Nathan MacKinnon is currently second overall in the Consensus Rankings, but as I mentioned yesterday, there are several scouts who think he should go first. I'll state up front that, based on the information I have now, I've got MacKinnon on top myself.
So what's so great about Nathan MacKinnon? One big feature is that MacKinnon has put up two excellent seasons in the QMJHL despite being one of the youngest players available in this year's draft. In 2011-12, MacKinnon scored 0.59 goals per game and 1.55 points per game (0.57 and 1.49 adjusted), numbers that compare very well to most of the top selections of previous years, and MacKinnon did that as a 16-year-old. Some folks might be worried that he didn't improve those numbers all that much in 2012-13, scoring "just" 0.70 goals per game and 1.77 points per game (0.70 and 1.75 adjusted).
I don't find this lack of improvement at all troubling. When I looked at this question a couple of years ago, I discovered that players who don't show a lot of improvement year-over-year tend to have their results translate to the NHL on a more predictable trajectory. With MacKinnon posting consistently elite results, predictable sounds just fine! In fact, that consistency is one of the main reasons that I've got MacKinnon ahead of his teammate, Jonathan Drouin.
Drouin outscored MacKinnon in 2012-13, but he doesn't have the same year-over-year stability, and some of Drouin's success in 2012-13 looks like it's coming from an unsustainable shooting percentage, which spooks me just a touch. MacKinnon generated 4.62 shots per game in 2012-13 and 3.79 in 2011-12, both of which are ahead of Drouin's 2012-13 total of 3.52 (and well ahead of his 2011-12 total of 2.52). Drouin's 22.8% shooting percentage in 2012-13 is awfully high, and much higher than the 12.7% he shot in 2011-12. MacKinnon, by contrast, is once again much more consistent, shooting 15.2% in 2012-13 and 15.5% in 2011-12.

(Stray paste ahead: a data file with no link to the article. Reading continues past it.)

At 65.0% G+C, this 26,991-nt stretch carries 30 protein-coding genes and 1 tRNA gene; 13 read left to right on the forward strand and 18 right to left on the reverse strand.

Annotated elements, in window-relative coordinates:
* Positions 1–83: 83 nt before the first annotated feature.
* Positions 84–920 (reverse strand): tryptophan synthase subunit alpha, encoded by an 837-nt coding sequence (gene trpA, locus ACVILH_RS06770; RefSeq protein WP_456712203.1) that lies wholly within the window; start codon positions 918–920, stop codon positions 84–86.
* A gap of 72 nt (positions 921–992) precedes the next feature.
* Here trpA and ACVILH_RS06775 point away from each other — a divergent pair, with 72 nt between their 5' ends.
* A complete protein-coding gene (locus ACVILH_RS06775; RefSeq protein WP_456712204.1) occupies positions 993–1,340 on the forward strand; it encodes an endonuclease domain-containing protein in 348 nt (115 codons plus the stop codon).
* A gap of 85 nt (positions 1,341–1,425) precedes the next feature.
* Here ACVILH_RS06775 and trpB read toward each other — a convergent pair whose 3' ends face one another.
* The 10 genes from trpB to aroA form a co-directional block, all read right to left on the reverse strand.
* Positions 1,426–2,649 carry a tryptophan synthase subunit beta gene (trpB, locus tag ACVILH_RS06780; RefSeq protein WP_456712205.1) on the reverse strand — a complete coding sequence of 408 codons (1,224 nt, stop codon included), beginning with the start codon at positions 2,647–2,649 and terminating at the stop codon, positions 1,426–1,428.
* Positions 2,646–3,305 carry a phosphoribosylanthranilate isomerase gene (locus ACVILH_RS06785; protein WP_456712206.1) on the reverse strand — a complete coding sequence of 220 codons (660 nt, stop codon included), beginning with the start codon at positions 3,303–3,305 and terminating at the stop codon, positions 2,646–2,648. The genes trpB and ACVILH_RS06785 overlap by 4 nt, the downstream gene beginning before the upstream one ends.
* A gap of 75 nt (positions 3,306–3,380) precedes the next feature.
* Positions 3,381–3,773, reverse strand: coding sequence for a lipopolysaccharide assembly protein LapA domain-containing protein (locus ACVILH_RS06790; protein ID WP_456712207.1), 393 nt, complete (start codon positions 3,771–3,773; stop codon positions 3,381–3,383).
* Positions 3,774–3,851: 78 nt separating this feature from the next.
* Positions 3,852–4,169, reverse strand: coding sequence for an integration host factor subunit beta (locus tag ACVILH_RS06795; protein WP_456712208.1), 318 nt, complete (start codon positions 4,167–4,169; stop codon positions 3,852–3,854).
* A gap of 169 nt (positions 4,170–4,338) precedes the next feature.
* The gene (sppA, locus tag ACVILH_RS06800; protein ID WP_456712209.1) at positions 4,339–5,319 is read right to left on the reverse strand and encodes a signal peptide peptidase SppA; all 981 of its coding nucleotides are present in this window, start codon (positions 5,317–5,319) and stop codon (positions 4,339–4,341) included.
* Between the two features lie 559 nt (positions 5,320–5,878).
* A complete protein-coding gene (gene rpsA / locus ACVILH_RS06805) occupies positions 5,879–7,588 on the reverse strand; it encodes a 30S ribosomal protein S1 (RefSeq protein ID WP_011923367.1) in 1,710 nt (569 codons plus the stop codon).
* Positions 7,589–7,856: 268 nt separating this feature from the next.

Note: Big thanks to the QMJHL for actually tracking shots. It sure would be great if the other junior leagues followed suit!
Now, what about MacKinnon's comparables? In this case, a comparable player was someone who played his draft year in the CHL, had an adjusted goals per game rate between 0.63 and 0.77 and adjusted points per game rate between 1.57 and 1.92 (90% to 110% of MacKinnon's production), and was selected with one of the draft's first seven selections. These were the results:
There are a lot of fantastic players in that group, and a couple of duds in the form of Derick Brassard and Daymond Langkow. Now, those two players are the oldest in the group and are also the only two drafted lower than 3rd overall, so it's not like it's a huge concern, but even if those things weren't true, MacKinnon's 16-year-old season again provides reason for hope since neither of those guys had the kind of Draft -1 season that MacKinnon had (totals are once again adjusted for era):
MacKinnon's best comparables from this group are clearly Taylor Hall and Vincent Lecavalier, both very deserving first overall picks themselves. I can understand that some teams might not have MacKinnon at the top of their list, but to me, he represents the best mix of safety and elite talent of any of the players in the discussion.
Next up this afternoon: Jonathan Drouin